MaStar Target Selection

Target selection for MaStar is a multi-tiered process that uses spectroscopically and photometrically determined parameters from previous catalogs to ensure that MaStar provides comprehensive coverage in stellar parameter space (Teff, log(g), [Fe/H], [α/Fe], etc.). Broadly speaking, the aim of the target selection process is to avoid undersampling rare stars and avoid oversampling common stars. The selection also evolved during the six years of the survey as more information became available, such as the distance estimates based on Gaia data and the extinction estimates from the 3D dust map. As a result, the target selection is neither volume-limited nor magnitude-limited. We discourage the use of the library for statistical analysis. It is only meant to serve as a template library for stellar spectra.

In order to achieve this goal, we make use of a statistical weighting scheme that favors targets based on the number of stars with similar parameters available in MaStar’s footprint (i.e., “neighbors” in parameter space). Target candidates with fewer neighbors are favored over those with many neighbors. This inverse-density based weighting scheme is continuously adjusted over the course of the survey to give higher priority to under-dense regions of the parameter space.

Additionally, candidate targets are prioritized based on the reliability of their source parameters. In general, spectroscopically determined parameters (selected from APOGEE, SEGUE, and LAMOST) are much more accurate, and are favored over those that only have photometrically-determined parameters (selected from APASS and PanSTARRS1). Selection of targets with spectroscopically determined parameters is further optimized by prioritizing based on additional details of their source catalogs, such as spectral resolution, flux calibration, etc. In general, this means that APOGEE is favored over SEGUE, and SEGUE is favored over LAMOST.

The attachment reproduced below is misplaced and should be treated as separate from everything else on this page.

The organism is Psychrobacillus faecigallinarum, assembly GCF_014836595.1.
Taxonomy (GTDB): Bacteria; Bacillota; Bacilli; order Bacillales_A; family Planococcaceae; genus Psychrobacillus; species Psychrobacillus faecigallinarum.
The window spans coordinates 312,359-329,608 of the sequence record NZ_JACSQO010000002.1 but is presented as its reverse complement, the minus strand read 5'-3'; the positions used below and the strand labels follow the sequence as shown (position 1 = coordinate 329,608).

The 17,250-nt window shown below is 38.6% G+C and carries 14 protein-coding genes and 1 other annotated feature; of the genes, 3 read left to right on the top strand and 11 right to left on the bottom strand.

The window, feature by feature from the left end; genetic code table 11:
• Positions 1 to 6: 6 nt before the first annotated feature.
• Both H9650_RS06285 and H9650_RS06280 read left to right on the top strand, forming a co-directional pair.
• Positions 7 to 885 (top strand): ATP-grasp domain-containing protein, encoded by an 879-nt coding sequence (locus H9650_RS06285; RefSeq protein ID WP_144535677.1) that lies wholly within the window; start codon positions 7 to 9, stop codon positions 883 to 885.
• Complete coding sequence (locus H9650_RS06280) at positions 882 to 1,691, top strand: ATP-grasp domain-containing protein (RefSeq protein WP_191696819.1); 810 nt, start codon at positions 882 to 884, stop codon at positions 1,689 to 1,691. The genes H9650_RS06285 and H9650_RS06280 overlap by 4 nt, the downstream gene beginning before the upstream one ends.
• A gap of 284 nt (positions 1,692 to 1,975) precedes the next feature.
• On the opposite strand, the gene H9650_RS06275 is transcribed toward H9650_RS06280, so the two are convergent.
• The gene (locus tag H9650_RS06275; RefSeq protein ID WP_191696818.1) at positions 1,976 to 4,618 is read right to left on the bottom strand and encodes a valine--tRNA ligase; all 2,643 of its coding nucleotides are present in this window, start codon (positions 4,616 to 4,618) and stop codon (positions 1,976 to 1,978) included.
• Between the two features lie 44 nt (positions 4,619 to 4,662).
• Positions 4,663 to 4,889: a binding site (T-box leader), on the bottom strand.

In fields where stars with spectroscopically determined parameters are not available, stars with photometrically determined parameters are used to patch the hot and cold ends of the parameter space. This is necessary due to certain range restrictions of the spectroscopic catalogs.

Once Gaia data and Gaia-based distance estimates become available, we take advantage of the more accurate color and luminosity information to patch the underpopulated regions of Hertzsprung-Russell diagram. These include the very hot end of the main sequence, blue supergiants, red supergiants, carbon stars, cool subdwarfs, very cool dwarfs, white dwarfs, and extreme horizontal branch stars. We also identify and target likely members of open clusters and globular clusters based on position and proper motion measurements from Gaia.

The magnitude range of our targets also evolved during the survey. During the first 4 years, in order to ensure sufficient signal-to-noise (S/N) and avoid saturation, we only accept targets ranging between 12.5 and 17.5 in either g-band or i-band. This results in poor sampling of very luminous stars as those stars would have to be far out of the Milky Way or behind significant amount of dust to be sufficiently faint to be targeted. Thus, in the last 2 years, in addition to our standard exposure time (900 seconds), we adopted shorter exposure times, ranging from 28 seconds to 250 seconds, to improve the targeting of luminous stars.

We also rule out stars with nearby neighbors on sky to eliminate contamination from brighter sources. These limits are imposed by using photometry and astrometry from APASS and PanSTARRS1 initially, and from Gaia later, for every target (regardless of the source parameters used for the selection process discussed previously).